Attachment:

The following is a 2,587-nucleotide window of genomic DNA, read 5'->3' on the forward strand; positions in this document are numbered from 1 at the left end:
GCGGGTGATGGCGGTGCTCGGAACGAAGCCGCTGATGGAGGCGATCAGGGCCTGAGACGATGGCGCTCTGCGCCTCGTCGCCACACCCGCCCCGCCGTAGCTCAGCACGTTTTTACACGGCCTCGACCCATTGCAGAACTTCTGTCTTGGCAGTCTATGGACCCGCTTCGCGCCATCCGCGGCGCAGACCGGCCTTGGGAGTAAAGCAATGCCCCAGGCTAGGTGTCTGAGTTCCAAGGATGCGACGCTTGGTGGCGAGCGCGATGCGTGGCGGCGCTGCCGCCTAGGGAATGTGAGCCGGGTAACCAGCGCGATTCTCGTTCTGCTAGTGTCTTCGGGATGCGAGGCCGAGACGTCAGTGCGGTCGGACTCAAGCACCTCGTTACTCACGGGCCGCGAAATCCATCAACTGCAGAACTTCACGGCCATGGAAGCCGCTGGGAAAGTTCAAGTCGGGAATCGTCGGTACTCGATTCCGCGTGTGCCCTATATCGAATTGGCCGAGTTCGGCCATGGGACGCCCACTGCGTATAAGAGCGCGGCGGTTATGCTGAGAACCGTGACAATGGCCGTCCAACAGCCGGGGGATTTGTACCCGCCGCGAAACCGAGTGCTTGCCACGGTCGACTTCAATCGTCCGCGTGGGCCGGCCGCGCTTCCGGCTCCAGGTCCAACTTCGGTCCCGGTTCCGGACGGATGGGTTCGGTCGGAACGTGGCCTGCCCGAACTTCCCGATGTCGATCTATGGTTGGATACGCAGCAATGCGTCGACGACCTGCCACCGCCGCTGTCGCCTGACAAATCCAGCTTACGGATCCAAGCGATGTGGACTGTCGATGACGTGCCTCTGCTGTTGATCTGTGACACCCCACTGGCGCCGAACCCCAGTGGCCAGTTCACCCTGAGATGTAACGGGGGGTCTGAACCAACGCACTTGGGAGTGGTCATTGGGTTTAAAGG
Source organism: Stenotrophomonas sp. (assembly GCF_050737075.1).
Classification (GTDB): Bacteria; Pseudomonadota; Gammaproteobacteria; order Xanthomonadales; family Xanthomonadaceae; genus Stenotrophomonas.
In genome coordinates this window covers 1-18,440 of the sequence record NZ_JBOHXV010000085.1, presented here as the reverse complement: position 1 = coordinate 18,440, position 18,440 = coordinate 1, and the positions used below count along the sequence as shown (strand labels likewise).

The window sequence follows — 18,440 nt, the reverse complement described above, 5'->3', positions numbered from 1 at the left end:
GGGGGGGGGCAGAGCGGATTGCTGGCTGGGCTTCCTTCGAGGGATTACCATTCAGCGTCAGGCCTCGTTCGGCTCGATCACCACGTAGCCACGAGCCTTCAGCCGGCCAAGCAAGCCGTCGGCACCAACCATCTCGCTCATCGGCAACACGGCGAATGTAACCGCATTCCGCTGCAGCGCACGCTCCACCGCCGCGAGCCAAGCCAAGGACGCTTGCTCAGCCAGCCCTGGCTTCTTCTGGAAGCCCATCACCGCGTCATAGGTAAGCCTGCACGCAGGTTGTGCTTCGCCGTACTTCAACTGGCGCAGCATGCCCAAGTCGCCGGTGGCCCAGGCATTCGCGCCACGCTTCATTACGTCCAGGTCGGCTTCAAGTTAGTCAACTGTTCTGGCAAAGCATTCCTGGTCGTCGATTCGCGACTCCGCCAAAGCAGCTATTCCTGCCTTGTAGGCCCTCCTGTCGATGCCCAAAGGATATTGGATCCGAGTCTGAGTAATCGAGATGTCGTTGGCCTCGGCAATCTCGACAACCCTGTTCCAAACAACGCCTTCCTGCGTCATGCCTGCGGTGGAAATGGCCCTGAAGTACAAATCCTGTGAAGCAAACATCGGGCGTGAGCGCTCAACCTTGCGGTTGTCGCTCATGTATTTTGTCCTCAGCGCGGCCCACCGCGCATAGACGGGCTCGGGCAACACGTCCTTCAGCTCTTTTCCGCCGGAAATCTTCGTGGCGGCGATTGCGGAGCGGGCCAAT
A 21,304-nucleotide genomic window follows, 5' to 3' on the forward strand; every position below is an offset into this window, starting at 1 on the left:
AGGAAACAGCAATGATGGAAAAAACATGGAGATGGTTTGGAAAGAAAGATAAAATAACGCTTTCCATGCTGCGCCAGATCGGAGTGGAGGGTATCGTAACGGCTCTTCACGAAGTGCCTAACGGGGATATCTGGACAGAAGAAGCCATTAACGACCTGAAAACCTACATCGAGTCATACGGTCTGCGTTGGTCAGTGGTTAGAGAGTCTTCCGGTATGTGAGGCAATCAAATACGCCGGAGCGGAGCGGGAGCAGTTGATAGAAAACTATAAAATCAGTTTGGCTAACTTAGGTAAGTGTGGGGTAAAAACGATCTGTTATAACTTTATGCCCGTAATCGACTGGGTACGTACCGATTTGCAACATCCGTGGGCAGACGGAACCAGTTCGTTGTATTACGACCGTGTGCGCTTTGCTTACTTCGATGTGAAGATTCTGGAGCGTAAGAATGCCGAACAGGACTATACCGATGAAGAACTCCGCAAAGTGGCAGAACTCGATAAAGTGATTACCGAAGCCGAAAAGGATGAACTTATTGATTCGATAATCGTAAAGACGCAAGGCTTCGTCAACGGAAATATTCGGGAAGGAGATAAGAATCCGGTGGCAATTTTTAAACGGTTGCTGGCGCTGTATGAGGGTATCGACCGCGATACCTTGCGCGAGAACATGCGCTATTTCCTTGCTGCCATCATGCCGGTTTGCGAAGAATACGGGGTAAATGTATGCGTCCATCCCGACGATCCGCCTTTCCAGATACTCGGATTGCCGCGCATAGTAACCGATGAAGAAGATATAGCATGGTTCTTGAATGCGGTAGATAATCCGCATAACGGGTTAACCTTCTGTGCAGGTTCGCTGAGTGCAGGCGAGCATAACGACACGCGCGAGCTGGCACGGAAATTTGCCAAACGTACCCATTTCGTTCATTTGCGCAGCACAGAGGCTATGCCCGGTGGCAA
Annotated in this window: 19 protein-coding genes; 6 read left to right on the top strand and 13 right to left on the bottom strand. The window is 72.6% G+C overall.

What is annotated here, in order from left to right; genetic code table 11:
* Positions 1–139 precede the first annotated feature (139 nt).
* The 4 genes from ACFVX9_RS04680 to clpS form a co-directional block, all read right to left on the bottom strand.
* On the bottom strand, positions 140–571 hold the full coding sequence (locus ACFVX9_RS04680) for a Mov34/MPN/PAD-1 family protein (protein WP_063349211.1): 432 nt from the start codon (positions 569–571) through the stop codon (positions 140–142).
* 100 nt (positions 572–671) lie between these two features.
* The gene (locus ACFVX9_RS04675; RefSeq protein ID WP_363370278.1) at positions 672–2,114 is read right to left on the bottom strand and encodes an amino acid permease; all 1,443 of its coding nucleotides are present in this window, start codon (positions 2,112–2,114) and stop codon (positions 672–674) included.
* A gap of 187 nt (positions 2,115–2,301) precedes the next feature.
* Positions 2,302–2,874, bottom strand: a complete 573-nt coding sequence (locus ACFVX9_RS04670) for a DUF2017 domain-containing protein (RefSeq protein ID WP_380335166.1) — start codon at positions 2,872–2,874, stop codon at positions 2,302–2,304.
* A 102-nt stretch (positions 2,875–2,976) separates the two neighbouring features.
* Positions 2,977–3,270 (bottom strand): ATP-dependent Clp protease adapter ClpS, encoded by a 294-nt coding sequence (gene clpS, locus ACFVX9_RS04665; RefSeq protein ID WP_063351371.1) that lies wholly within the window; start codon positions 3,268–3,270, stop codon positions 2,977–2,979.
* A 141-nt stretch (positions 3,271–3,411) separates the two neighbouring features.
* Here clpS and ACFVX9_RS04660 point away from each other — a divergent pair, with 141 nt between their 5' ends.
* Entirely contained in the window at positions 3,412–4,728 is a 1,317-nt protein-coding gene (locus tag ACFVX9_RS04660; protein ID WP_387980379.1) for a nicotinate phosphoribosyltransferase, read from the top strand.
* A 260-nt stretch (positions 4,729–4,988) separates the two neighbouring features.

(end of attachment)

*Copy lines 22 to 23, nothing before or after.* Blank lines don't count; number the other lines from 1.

* Here clpS and ACFVX9_RS04660 point away from each other — a divergent pair, with 141 nt between their 5' ends.
* Entirely contained in the window at positions 3,412–4,728 is a 1,317-nt protein-coding gene (locus tag ACFVX9_RS04660; protein ID WP_387980379.1) for a nicotinate phosphoribosyltransferase, read from the top strand.